The DBFOM project, won by a Plenary and Edgemoor Infrastructure & Real Estate consortium, involved the DBFOM of a City Hall and Main Library across a city block in downtown Long Beach, the revitalization of Lincoln Park, and a new headquarters for the Port of Long Beach. In addition to these public service facilities the project also included private real estate development on excess city-owned land to be delivered available for use and within requirements.

Arup is also advising Burbank, California, on its proposed civic center project. The city is also looking to build a new library and city offices, and those projects are anticipated to include real estate components, such as new housing and commercial developments.

“The city spoke to many infra developers and housing contractors,” Fulton said. “Who could cross over and do both? Who is best placed to provide housing and ring fence the real estate assets to bring the best benefits?” Fulton asked.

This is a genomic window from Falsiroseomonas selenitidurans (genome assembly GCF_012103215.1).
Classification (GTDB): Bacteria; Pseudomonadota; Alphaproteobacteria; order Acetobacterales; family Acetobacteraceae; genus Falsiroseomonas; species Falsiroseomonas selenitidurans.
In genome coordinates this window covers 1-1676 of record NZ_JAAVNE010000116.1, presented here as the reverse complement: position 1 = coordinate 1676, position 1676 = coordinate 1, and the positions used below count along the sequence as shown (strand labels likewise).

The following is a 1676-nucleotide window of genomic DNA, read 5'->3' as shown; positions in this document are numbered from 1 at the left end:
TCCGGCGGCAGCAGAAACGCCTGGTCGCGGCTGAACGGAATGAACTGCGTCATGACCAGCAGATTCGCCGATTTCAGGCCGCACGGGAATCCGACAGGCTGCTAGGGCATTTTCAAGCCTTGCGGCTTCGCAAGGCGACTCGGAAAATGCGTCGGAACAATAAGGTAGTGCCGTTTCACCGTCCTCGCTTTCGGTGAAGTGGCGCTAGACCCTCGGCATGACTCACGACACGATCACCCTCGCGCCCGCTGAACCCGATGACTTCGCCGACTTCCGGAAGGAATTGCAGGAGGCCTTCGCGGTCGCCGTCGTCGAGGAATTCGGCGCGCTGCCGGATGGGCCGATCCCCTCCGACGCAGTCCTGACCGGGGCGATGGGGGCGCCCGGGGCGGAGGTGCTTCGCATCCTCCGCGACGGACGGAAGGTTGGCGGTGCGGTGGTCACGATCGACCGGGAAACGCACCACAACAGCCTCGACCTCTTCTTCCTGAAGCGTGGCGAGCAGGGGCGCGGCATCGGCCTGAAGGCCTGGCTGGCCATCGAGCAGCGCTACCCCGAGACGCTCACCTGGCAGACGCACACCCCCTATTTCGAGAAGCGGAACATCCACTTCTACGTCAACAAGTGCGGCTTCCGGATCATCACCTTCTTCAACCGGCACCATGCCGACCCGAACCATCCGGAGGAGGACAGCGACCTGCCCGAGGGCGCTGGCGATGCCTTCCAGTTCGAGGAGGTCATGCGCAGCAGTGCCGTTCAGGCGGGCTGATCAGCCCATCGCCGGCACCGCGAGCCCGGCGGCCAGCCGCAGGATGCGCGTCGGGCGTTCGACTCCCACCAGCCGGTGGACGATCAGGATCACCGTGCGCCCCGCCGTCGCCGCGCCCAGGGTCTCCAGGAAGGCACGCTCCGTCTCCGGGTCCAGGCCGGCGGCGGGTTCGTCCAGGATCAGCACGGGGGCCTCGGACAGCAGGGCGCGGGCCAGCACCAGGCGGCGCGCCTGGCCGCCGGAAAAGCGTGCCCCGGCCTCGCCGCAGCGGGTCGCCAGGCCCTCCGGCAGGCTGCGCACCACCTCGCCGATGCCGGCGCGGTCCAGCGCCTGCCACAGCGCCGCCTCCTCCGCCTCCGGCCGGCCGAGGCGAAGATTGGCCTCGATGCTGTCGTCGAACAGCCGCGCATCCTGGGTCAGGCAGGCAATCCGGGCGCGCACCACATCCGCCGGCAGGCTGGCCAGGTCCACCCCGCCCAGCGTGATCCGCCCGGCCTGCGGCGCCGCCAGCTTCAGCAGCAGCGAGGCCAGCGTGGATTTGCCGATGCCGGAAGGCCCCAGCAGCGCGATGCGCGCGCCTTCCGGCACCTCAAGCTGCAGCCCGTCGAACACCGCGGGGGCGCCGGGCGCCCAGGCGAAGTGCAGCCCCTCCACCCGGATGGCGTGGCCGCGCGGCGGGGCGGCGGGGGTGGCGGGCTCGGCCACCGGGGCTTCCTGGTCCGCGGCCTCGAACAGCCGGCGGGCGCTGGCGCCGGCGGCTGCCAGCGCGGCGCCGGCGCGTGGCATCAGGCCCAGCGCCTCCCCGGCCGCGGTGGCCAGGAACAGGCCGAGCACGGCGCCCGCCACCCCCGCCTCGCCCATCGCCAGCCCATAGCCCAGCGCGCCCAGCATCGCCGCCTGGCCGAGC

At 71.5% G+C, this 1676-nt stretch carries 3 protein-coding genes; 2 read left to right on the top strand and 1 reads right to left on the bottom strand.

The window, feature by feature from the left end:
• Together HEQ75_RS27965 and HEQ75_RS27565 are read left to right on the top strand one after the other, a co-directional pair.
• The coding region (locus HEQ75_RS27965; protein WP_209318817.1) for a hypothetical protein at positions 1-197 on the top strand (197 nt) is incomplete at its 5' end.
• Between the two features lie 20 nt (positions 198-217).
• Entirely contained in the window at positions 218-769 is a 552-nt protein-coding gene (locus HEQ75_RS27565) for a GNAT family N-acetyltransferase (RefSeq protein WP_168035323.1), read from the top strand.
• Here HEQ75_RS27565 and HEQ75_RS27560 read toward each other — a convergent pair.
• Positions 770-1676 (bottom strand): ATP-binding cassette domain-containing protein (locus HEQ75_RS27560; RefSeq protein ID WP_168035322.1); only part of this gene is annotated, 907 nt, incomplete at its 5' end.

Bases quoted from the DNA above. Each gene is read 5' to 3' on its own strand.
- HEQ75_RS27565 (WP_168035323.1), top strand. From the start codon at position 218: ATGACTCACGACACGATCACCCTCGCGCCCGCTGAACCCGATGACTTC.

While the US social infrastructure sector hit a peak of 13 deals worth USD 2bn closing in 2020, this year so far only one P3 has reached financial close – the 761-bed American Campus Communities' Berkeley University student housing P3. Meanwhile, Infralogic counted that, globally, only 1% of deals that closed in 1Q23 were social infrastructure projects. In 2022, globally, 4% of closed transactions or 144 deals, were social infrastructure P3s, according to Infralogic’s FY22 Rankings report.

Mixed-use development

Other recent projects, such as the San Francisco Potrero Bus Yard Expansion P3 and the Dorrance Street Transit Center P3, further illustrate how the blend of infrastructure and real estate components in P3s comes in a wide variety of formats.

Potrero will replace San Francisco’s existing two-story maintenance facility with a three-story bus maintenance and storage garage that includes electric battery-powered buses and a residential housing component. The latter part of the plans feature the development of approximately 500 rental housing units, a significant percentage of which will be “affordable housing.”